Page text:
Created on Thursday, 12 July 2012 23:56 Published Date Hits: 2625
Somehow it’s fitting that a band like Five Finger Death Punch would make an album called “American Capitalist.”
After all, the original members weren’t friends before they signed on, only five musicians who shared similar musical tastes and like any good capitalists, red, white and blue dreams of success.
“It was more like we were business partners first,” drummer Jeremy Spencer explained in a recent phone interview. “It’s like here’s the vision of the band. There’s no compromise. This is kind of what we’re doing, and that’s how it all came about. Everyone was on board with that.
“We learned to become friends later when we started touring,” he said. “I mean, it was like ‘Hey, it’s nice to meet you’ when we were in a bus together.”
By that time, the band had released its debut CD, “The Way of the Fist.” Since then, two more albums (“War Is the Answer” and now “American Capitalist”) have been made, and Five Finger Death Punch has done a lot more touring. Along the way, there have been a few casualties. Spencer, guitarist Zoltan Bathory and singer Ivan Moody are the only remaining original band members.
The latest change came prior to the recording of “American Capitalist,” when bassist Matt Snell was replaced by Chris Kael in June. Guitarist Jason Hook (who in 2009 followed Caleb Bingham and Darrell Roberts into the lineup), is the other band member.
Spencer admitted that reaching this point has been a process.
“It’s tough. It’s trying,” he said. “We’re grown men.
We’re not 19 years old. Some of us are stubborn. It’s a five-way marriage, man. There are going to be good days and bad days. You learn what you like and don’t like about each other. You may be annoyed by the way somebody chews his cereal. When you’re in a tube together driving around the country, it starts wearing on you after awhile. But it always works itself out. The people that aren’t here anymore, I bless them. I love them. I’m friends with them and I wish them the best. It wasn’t a thing where it was the healthiest situation to stay the way it was going, so we made changes.”
The band started to come together when Spencer found an ad placed online by Bathory, who wanted to start a new band. After trading demos, they got together, found that they were on the same page musically and began finishing and recording the songs that would emerge on the first Five Finger Death Punch CD, 2007’s “The Way of the Fist.”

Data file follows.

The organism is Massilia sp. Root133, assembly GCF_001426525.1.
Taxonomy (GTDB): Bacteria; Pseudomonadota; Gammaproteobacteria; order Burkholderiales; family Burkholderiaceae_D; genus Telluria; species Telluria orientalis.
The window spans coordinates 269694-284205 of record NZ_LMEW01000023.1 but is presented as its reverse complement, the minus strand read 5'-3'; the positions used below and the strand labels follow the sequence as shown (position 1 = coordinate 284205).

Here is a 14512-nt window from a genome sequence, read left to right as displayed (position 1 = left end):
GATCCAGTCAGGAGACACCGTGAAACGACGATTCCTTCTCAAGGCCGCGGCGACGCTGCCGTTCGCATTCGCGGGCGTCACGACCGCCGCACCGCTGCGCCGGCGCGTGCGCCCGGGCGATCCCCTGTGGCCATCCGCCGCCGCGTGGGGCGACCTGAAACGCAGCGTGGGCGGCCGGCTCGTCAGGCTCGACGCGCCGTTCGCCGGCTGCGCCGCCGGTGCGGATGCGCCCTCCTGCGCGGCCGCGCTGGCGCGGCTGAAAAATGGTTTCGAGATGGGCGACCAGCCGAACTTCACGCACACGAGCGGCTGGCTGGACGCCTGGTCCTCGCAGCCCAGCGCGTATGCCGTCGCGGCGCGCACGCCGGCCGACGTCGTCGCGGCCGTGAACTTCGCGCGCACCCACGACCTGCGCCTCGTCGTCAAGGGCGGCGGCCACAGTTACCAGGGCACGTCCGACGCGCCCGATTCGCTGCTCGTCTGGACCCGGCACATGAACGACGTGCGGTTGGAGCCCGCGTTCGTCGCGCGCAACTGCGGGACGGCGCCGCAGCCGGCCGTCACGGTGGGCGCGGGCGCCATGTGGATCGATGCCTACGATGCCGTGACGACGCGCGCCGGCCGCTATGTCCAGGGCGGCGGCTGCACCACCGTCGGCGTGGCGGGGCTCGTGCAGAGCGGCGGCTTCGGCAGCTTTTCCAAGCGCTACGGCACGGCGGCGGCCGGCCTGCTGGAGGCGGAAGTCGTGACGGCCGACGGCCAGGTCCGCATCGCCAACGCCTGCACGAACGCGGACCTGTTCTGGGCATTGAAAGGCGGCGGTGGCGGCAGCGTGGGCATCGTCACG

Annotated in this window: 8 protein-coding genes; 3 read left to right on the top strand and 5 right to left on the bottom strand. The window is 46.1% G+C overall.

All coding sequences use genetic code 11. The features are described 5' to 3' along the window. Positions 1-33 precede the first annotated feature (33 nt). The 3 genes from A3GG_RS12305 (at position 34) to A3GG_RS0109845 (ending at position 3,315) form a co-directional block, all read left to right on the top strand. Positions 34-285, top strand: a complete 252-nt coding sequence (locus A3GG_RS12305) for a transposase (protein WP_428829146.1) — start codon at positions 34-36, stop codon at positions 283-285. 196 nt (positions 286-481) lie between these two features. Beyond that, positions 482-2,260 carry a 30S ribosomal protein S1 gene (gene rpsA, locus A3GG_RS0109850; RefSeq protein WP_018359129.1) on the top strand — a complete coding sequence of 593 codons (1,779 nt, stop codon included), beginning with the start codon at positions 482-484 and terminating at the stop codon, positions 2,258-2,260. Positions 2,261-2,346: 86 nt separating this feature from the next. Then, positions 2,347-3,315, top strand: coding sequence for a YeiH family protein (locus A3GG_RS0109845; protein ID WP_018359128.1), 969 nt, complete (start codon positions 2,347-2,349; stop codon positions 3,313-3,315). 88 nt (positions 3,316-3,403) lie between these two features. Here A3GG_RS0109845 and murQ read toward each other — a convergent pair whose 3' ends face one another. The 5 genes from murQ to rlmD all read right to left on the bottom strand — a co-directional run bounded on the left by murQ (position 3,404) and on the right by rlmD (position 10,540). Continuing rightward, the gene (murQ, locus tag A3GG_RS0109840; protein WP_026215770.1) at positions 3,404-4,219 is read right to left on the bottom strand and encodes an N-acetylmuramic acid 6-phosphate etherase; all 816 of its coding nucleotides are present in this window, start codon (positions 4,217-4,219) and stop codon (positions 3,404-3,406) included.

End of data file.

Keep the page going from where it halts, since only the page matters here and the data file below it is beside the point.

Soon the other original members were on board and Five Finger Death Punch was up and running – and touring.
The group got the attention of the record company Firm Music, and things have been moving steadily forward ever since.
The band members have made no secret of wanting success. In one interview, Bothery said he wants Five Finger Death Punch to be a band that proves a metal group can appeal to the masses.
Five Finger Death Punch is on its way to reaching that goal. With “American Capitalist,” the band will be trying for its third straight gold album. The fact that the group is headlining this summer’s “Trespass America” tour (which also includes such established bands as Killswitch Engage, Trivium and Emmure – is another sign that Five Finger Death Punch has come a long way in a fairly short time.
The back-to-back success of the first two CDs, in fact, has some predicting that this is the band’s moment, its time to connect with that mass audience it would like to reach.
And the music on “American Capitalist” would seem to have the right ingredients to reach large metal audience. While the music often verges on hardcore/extreme metal with furious songs like “Under and Over It,” “Menace” and “American Capitalist” that also feature Moody doing cookie monster vocals, they also come with far more melody than many of today’s more extreme metal acts. The big hooks in the Metallica-esque “Back for More” and “The Pride” makes such songs accessible, and the CD also includes a couple of anthemic ballads (the first single, “Coming Down” and “Remember Everything”) that could play on radio alongside the mainstream rock of bands like Nickleback or Puddle of Mudd.
Spencer isn’t getting caught up in the early hype, though.
“We’re not going to buy into any press clippings,” he said. “We’re just going to keep going, man, and make music that we like to make. And if it lands, awesome, and if it doesn’t, hey I’m still satisfied because I did what I wanted at the end of the day.”
Five Finger Death Punch is out to make a big impression on the “Trespass America” tour, bringing out a full stage production to accompany a set that will mix in songs from all three CDs in fairly equal number.
“The stage show itself is going to be something we hope people walk away from going ‘Wow, you have to see that,’” Spencer said “So we’re setting the bar pretty high this time.”